Newspapers escape PCC censure over lawyer suicide pics

Dominic Ponsford

Three national newspapers which published pictures of a lawyer leaping to her death from a London hotel were not in breach of the Press Complaints Commission code.

The startling pictures of 52-year-old lawyer Katherine Ward in mid-air as she jumped to her death from the top floor of the Jury’s Inn hotel were made available to all newspapers in January this year – after being taken by Jonathan Bushell from the agency Matrix.

But only Evening Standard, The Times and The Sun chose to use them.

The PCC received around 50 complaints including one from the charity Samaritans, and it had rule on whether publication breached clause five of the Editors’ Code, intrusion into private grief.

The PCC rejected the complaints but did express "regret" that the picture was published.

It said: "It was not the task of the Commission to judge whether publication exceeded any bounds of tastefulness, but to reach a decision under the terms of the Code. Commissioners did, however, acknowledge – and indeed share – the view that publication had been likely to offend and upset readers. They regretted that it had done so.

"Under Clause 5, the first question was whether publication had been ‘handled sensitively’ by the newspapers. The Commission started from the position that the simple fact of publishing photographs of what was a public incident did not, in itself, constitute a failure to be sensitive.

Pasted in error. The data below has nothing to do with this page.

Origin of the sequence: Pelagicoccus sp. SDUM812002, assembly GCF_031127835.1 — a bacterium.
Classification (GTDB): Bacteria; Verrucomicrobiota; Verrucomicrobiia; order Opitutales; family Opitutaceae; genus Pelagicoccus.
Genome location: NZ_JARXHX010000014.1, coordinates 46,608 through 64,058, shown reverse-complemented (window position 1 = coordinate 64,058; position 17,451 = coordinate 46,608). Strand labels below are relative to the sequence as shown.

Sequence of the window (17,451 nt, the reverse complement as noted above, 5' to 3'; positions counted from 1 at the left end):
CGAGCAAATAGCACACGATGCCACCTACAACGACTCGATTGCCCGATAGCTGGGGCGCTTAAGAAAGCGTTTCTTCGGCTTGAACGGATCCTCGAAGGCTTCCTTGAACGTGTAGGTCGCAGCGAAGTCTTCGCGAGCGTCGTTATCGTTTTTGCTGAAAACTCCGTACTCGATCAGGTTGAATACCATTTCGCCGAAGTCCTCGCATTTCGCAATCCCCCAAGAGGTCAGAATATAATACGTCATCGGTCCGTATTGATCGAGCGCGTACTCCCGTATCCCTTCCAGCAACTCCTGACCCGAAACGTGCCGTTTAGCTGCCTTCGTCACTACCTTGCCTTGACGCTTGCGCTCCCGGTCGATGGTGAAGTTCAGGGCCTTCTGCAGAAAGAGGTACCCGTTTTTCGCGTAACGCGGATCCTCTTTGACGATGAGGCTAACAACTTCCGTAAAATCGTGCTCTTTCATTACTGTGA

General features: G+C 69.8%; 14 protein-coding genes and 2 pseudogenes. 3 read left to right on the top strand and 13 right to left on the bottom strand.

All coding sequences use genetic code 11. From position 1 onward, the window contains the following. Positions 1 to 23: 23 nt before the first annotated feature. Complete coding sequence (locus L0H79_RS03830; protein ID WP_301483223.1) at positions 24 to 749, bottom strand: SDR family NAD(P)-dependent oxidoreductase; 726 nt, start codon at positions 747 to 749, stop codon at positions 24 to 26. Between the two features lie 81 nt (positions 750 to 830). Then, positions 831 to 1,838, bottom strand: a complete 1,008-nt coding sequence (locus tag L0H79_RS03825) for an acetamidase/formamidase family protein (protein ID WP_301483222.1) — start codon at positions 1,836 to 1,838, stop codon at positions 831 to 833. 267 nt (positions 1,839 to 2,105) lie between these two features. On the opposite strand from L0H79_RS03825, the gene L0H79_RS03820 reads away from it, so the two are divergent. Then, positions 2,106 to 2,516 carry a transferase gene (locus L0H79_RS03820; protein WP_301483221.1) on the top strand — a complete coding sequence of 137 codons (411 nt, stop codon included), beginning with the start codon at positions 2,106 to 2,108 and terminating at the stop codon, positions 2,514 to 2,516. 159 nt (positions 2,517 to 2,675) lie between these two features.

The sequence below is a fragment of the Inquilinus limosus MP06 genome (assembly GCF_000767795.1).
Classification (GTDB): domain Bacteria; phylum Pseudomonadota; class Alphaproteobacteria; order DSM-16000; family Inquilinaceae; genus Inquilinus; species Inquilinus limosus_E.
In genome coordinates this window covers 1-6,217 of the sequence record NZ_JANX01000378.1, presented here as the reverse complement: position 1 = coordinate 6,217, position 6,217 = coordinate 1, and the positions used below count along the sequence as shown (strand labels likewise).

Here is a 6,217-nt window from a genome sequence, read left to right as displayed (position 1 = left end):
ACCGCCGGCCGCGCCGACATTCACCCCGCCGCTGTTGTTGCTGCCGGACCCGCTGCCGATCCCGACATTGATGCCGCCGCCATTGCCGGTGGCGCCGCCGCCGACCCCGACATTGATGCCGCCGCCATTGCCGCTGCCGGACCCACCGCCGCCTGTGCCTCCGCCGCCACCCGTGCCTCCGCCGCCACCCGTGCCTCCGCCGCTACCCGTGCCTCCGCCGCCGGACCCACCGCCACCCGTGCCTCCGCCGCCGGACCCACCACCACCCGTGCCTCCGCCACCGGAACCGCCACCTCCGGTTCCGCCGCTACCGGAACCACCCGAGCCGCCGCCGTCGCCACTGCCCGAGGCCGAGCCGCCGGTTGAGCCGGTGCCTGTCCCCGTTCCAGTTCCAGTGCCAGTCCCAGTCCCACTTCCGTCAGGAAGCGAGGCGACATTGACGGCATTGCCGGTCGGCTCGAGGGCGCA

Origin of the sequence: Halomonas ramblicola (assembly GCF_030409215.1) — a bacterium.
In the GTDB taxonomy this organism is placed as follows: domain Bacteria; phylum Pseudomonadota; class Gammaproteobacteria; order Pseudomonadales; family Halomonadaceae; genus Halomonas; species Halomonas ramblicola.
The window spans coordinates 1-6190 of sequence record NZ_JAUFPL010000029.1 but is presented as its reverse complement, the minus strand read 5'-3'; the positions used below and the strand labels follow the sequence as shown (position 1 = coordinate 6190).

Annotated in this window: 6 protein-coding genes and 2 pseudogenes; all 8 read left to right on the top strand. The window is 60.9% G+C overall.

"The Commission considered that it should be slow to restrict the right of newspapers to report – including using photographs – newsworthy events that take place in public. The manner in which the photographs were published was, therefore, important.

"Had the newspapers made light of the incident, included unnecessarily explicit details or presented the photographs in a gratuitously graphic manner, there would have been a breach of the Code. However, in the Commission’s view, the newspapers had not sought to trivialise or sensationalise the death of Ms Ward in this way. There was no breach of the Code as a result."

The PCC added that there was no evidence the papers broke the news to the dead woman’s family. However it said that in the case of the Evening Standard, which was first to use the mid-air picture, this "seemed to be ‘more a matter of luck than judgement’."

The PCC said: "The Commission was concerned that the Evening Standard had made no checks to confirm that the family had been informed about the incident and felt that greater steps should have been taken to verify the position before publication. The Commission was critical of the newspaper for its failure to have done so on this occasion."

The PCC has recommended that the Code of Practice regarding reporting of suicide should be reviewed.

 

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